Melissa has explained the most likely reasons for your daughter's aggression and I whole heartedly agree with her suggestions for handling it.
My grandchildren are now 5 and 8 and are still hitting, kicking spitting every day. Once Chase was mobile and getting into her territory Monet began pushing and hitting him. She was 3 1/2 or 4. She still complains that she has nothing that is hers only. They do share a bedroom and most of their toys are kept in the same places but she does have some toys that do not have to be shared and many that her brother is no longer interested in playing with.
One reason is that Chase does get a whole lot more attention than Monet because he is a special needs child. At 5 he is still unable to speak so that he is easily understood. Just the ordinary interaction of asking what would you want for a snack takes more time with him than with her. He has learned to compensate by taking your hand and leading you to and pointing at what he wants. But first it's important to take time as often as you can to make an effort to understand what he said and then repeat the word correctly, ask him to copy what you said. Even to me that feels more personal and does take more time then asking what do you want for a snack and handing it to her. I've noticed that sometimes when she's unhappy her speech becomes less clear than it usually is.
Babies learn how to get the attention they need and negative attention is better than no attention. Hitting brother does get your attention and for Monet her mother's attention.
Jealousy is a big reason for hitting. The older child is jealous whether or not we think she has reason to be. It is appropriate to give the younger child hugs and sympathy to model the appropriate way to respond to hurting someone. And she does need consequences because hitting is not acceptable.
The reason time outs are not effective is that we've only dealt with one part of the issue. We've shown her that hitting isn't appropriate because it hurts brother who then deserves supportive attention. But we haven't shown her that we're aware that she has these feelings and doesn't know how to handle them. He gets some special attention. She gets a time out. His needs are met. Hers are not.
It is important to separate the two of them, to not allow her to hurt him, to show her that hitting hurts and we expect her to not hurt him. I think tht is consequences. The purpose of consequences is to teach. She knows that she is not supposed to hit. She wants your attention. She also has anger created by the jealousy and she doesn't know how to express these feelings. That's why we also say use your words. At 2 1/2 she doesn't have enough verbal skills or even enough understanding to be able to adequately use her words to relieve the tension that is causing her to hit. And brother is unable to respond to her saying I'm angry because you took my doll.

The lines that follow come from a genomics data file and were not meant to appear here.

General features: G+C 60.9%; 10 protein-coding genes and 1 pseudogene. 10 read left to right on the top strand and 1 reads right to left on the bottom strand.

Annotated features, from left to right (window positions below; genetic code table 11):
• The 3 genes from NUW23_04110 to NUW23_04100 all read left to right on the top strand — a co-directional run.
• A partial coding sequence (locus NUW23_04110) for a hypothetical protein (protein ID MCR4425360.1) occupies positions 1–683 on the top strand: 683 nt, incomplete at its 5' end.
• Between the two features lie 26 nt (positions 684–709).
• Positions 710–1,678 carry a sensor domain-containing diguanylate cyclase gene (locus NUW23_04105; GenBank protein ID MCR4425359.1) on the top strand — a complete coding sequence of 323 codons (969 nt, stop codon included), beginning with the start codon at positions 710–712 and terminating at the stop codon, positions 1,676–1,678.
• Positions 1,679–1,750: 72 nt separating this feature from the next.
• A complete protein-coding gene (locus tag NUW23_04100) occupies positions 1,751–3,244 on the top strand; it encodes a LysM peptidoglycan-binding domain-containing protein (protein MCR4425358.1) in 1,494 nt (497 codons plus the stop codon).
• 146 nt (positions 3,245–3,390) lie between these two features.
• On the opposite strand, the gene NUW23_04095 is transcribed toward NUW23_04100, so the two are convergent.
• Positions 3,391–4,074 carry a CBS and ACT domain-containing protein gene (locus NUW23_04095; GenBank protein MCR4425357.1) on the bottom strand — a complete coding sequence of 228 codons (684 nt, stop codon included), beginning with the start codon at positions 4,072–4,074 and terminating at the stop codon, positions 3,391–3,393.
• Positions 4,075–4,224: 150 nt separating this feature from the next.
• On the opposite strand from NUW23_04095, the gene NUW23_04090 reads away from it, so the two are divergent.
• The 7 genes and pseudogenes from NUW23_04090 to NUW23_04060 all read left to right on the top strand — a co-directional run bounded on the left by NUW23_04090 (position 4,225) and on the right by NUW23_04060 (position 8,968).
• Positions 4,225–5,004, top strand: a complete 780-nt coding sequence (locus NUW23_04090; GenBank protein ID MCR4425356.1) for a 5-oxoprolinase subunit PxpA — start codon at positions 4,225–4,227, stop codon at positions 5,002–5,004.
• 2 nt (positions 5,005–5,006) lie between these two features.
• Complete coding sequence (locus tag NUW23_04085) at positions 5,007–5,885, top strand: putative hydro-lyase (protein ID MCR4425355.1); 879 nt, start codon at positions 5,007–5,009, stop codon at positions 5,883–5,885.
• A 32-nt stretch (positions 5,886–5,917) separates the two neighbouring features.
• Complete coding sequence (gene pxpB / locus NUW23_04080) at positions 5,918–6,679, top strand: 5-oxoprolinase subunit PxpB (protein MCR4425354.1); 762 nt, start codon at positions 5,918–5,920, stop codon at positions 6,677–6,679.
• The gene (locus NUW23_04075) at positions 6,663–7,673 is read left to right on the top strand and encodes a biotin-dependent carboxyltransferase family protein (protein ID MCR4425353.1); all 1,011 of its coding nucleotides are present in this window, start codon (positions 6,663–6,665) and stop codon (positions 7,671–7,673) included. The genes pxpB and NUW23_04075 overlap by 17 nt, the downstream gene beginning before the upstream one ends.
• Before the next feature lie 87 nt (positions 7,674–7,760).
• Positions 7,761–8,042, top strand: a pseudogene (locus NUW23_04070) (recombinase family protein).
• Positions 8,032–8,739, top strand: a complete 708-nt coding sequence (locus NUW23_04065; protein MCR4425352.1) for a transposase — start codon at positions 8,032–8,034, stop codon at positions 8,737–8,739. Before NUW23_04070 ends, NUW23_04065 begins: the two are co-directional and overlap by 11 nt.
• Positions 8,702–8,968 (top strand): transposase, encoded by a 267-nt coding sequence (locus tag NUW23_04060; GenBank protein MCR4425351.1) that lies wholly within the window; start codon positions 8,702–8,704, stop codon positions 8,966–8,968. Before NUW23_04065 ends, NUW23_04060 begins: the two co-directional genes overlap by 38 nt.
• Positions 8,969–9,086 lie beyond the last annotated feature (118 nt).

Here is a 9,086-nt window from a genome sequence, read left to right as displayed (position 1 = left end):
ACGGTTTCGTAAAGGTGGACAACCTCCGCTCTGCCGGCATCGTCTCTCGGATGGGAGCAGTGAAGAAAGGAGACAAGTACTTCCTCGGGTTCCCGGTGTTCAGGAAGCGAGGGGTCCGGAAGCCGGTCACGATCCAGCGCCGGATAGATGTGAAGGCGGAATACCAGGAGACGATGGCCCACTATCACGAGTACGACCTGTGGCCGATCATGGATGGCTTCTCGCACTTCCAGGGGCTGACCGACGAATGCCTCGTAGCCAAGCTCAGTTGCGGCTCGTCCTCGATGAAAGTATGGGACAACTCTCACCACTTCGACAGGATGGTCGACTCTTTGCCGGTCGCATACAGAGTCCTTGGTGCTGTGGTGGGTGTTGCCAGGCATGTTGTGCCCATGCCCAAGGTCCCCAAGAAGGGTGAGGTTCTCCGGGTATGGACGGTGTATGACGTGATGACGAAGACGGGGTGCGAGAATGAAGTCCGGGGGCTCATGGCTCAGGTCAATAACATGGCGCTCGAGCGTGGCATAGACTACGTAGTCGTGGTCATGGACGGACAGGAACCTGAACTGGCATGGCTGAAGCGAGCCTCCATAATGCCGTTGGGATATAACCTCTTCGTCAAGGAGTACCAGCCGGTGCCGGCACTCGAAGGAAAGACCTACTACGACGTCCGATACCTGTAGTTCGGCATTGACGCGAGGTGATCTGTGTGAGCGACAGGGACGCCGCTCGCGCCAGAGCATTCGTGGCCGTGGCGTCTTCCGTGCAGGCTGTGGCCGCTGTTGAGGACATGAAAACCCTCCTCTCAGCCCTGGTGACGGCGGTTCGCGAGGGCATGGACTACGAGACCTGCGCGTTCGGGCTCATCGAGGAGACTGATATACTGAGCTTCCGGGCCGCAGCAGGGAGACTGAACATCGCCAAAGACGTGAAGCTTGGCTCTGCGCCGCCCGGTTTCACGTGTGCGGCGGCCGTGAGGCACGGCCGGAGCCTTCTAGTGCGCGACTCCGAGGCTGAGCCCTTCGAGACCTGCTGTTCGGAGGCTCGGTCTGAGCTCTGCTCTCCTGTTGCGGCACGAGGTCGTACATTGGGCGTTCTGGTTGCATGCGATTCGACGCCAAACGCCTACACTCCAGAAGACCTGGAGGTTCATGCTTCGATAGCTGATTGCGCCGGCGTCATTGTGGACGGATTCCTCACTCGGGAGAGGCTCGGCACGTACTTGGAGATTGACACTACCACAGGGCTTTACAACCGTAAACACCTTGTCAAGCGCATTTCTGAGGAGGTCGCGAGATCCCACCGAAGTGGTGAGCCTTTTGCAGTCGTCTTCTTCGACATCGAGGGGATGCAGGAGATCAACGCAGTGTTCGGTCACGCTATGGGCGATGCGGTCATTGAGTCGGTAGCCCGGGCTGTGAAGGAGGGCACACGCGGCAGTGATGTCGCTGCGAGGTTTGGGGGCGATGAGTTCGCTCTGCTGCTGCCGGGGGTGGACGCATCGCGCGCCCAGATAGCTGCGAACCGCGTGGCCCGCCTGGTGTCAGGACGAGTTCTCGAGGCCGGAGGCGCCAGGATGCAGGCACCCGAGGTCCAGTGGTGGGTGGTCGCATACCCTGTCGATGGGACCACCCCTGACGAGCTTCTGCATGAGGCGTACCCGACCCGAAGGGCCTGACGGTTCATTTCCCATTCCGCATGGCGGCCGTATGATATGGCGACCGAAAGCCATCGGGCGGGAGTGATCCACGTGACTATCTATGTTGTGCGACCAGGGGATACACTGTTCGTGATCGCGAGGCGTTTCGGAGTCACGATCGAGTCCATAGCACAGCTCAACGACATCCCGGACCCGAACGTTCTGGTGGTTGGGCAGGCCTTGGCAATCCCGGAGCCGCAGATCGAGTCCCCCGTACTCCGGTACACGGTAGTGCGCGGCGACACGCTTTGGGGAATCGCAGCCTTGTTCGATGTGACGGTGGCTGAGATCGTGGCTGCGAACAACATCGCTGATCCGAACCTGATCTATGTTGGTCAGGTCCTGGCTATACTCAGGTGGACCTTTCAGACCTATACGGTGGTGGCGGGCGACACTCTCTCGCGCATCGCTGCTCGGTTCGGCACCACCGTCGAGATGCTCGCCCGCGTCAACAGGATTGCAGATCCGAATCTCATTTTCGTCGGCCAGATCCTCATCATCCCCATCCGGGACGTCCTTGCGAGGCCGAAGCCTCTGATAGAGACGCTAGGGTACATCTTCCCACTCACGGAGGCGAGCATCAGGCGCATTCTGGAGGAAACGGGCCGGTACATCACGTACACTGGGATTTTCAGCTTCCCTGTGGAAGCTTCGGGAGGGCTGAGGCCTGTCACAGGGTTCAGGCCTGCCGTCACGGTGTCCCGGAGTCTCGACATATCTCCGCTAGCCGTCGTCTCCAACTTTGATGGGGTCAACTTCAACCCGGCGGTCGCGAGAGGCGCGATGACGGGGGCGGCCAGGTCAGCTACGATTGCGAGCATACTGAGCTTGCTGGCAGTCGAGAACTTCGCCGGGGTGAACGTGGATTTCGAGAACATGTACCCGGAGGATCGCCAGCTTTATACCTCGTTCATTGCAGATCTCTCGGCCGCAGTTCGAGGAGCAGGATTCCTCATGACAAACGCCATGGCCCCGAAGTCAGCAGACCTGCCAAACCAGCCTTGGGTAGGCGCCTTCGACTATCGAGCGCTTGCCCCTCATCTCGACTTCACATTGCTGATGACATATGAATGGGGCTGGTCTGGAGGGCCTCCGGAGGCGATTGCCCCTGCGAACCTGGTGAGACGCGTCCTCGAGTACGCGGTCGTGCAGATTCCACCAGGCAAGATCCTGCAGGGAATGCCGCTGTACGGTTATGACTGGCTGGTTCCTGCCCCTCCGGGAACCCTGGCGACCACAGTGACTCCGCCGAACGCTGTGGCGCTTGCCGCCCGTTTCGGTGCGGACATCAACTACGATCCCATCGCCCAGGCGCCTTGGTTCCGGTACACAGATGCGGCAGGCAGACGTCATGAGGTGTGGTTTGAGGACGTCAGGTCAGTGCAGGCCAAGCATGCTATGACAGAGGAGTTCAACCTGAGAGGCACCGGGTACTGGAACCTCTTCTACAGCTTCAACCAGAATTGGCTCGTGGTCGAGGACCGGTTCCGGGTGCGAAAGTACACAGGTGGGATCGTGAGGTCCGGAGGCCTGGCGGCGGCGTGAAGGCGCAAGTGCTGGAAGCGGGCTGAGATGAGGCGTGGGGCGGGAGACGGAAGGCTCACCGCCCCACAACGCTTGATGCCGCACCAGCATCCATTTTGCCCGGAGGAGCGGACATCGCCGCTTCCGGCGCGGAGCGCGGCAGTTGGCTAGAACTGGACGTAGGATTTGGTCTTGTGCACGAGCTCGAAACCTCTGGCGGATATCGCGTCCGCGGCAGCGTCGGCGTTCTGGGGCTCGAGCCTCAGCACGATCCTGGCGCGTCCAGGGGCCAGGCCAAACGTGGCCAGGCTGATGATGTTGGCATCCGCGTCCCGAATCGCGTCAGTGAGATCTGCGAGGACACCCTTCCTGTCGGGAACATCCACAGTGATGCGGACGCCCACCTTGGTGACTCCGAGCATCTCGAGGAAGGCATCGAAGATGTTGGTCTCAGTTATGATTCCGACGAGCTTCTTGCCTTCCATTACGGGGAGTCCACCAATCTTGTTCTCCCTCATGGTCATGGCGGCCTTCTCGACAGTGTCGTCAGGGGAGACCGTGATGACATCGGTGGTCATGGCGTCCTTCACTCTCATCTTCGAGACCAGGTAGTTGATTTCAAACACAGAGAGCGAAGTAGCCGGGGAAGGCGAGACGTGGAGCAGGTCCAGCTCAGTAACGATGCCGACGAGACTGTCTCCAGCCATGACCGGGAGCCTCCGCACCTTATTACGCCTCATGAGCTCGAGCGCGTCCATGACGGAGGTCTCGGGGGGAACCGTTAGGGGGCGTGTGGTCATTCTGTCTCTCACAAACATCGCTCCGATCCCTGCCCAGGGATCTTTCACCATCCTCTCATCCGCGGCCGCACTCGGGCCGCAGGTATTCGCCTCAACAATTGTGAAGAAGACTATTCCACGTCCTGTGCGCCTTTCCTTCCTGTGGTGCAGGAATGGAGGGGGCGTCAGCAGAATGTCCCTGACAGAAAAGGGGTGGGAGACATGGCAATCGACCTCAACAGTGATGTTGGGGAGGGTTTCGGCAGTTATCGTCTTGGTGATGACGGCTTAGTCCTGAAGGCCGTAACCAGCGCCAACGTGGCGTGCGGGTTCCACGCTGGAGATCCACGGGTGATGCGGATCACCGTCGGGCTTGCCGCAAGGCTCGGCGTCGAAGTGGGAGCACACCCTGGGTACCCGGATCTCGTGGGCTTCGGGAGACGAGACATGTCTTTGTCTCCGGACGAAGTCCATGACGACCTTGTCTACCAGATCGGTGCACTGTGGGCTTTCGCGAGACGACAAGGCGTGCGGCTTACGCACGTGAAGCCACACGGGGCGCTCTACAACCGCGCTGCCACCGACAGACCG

My 5 yo grandson still responds with hitting when his sister says she's angry and want's her doll back. Probably because he doesn't have adequate language. He does often say it's my turn which makes sister angry because she already feels that he gets "more" turns that she does.
This is part of the reason that it is so important that you spend quality time with her when he's not there. You need to separate them and show your daughter that her hitting, etc. is not acceptable. Separating them does that. Giving her a "time out" in her room which allows her to move around allows her to work off some of that energy. Having toys to distract her helps point her in an acceptable directions. But this action doesn't change her feelings of jealousy.
Before she can learn better ways of handling her anger she has to know her feelings are OK even tho she reacted to them inappropriately. That is a difficult concept for a 2 1/2 year old to learn. She doesn't know that jealousy is a big component of her angry. She hits because she's angry. So does he. Do we put him in a time out? Probably not, at 17 months. We don't expect as much from him as we do from her. Reality is that there are reasons for their anger and are at different levels of ability to learn how to deal with their feelings.
A time out without at some point giving her some sympathy for how she's feeling only makes her angrier. She "knows" that you prefer brother; otherwise you'd show her some sympathy and awareness that you understand and accept her like you treated brother with understanding of his feelings.
One way of helping her feel that even tho brother gets extra attention ( she doesn't understand the difference in their needs) is to spend time with her when she doesn't feel that she's in competition with him. With time she will feel more secure in your love for her and feel less like he's replaced her in your heart. As Michelle said love is spelled t-i-m-e for children.